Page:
Copyright

House Bill Introduced for Copyright Small Claims

Photographers in the United States are now one step closer toward seeing a copyright small claims system for pursuing infringements on a smaller scale. A new bipartisan House bill has introduced the CASE Act, which stands for the “Copyright Alternative in Small-Claims Enforcement Act of 2017.”

I Shot a Hurricane Irma Photo That Went Viral, and I Wasn’t Paid a Dime

My name is Michael Sechler, and I’m a photography enthusiast based in Sarasota, Florida. I recently shot a Hurricane Irma photo that went viral and was used by media all over the world… and I wasn’t paid a dime. Here’s why.

Unsplash CEO Tries to Justify Copyright Grab | PDNPulse

The co-founder and CEO of Unsplash, the photo-sharing platform that asks contributing photographers to grant free licenses to their images, attempted to justify the company’s terms of use in a blog post written last week. The post follows outrage by professional photographers, who blasted the company on social media. Unsplash’s terms are terrible for photographers, both amateur and professional. (Read our previous post here for more on those terms.)

PETA Giving Up on Monkey Selfie Copyright Claim? | PDNPulse

People for the Ethical Treatment of Animals (PETA) and photographer David Slater have told a federal court in San Francisco that they are on the verge of settling PETA’s copyright infringement claim over the infamous monkey selfie.

China Is the Biggest Photo Copyright Abusing Country, Study Finds

China is the country that ranks highest in the world for copyright infringement of digital photos. That’s according to a new study by image theft detection platform Copytrack. France and the United States follow in second and third place, respectively.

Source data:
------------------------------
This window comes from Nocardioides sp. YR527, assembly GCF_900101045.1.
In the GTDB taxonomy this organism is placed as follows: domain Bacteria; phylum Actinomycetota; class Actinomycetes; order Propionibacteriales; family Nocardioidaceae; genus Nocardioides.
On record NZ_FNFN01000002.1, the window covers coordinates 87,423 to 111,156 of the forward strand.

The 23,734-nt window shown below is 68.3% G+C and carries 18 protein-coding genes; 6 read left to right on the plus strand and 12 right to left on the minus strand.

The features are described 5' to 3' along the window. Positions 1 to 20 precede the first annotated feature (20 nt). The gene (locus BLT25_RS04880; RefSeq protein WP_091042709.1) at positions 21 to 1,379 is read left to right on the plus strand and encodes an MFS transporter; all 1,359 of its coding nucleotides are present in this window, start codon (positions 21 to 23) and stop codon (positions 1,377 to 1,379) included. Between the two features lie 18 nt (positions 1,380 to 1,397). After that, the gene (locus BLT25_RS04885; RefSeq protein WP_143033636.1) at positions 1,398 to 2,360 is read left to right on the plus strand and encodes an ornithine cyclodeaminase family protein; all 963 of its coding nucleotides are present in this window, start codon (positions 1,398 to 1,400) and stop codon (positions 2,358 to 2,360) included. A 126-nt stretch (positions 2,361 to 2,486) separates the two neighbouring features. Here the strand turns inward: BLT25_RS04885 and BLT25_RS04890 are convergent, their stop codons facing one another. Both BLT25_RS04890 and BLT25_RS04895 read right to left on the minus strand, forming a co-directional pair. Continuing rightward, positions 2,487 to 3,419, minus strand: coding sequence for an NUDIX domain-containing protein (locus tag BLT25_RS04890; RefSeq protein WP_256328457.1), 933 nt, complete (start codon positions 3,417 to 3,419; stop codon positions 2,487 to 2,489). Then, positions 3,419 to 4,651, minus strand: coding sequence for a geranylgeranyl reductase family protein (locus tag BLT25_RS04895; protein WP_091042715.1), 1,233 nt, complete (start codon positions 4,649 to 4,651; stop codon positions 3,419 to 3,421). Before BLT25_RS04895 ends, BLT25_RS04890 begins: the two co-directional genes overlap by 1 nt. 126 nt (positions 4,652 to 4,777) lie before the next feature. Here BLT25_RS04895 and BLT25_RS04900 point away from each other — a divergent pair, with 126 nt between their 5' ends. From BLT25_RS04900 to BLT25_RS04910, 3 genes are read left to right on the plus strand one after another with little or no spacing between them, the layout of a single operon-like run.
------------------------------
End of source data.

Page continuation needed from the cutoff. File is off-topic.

Photographer’s Copyright Suit Against Richard Prince’s ‘Instagram Art’ To Go Ahead

In 2014, controversial artist Richard Prince had an exhibit of reappropriated Instagram images at the Gagosian Gallery in NYC, selling the prints for up to $100k each. He sought no permission for the Instagram images used, which led to photographer Donald Graham suing for copyright infringement. A judge has now ruled the suit can proceed.

Now That You’re Outraged, Register Your Damn Copyright – PhotoShelter Blog

In the US, a photographer does own the copyright the moment he/she presses the shutter. But damages for willful infringement are generally capped at the market value. Presumably $25 in Dubler’s case since that is the precedent he set. But when you register your image with the US Copyright Office, you can be awarded up to $150,000 per image for a willful infringement plus legal costs.

Court Refuses to Dismiss Photojournalist’s Complaint Against Clothing Company for DMCA Violation

Photojournalist Matilde Gattoni filed a lawsuit against the clothing company Tibi on the grounds of copyright infringement and violation of the Digital Millennium Copyright Act (DMCA). Gattoni alleged that Tibi had posted part of one of her photographs on its Instagram page along with the caption “Palette” and a camera emoji, and also tagged her Instagram handle without her permission (side by side comparison below, with Gattoni’s original photo on the left).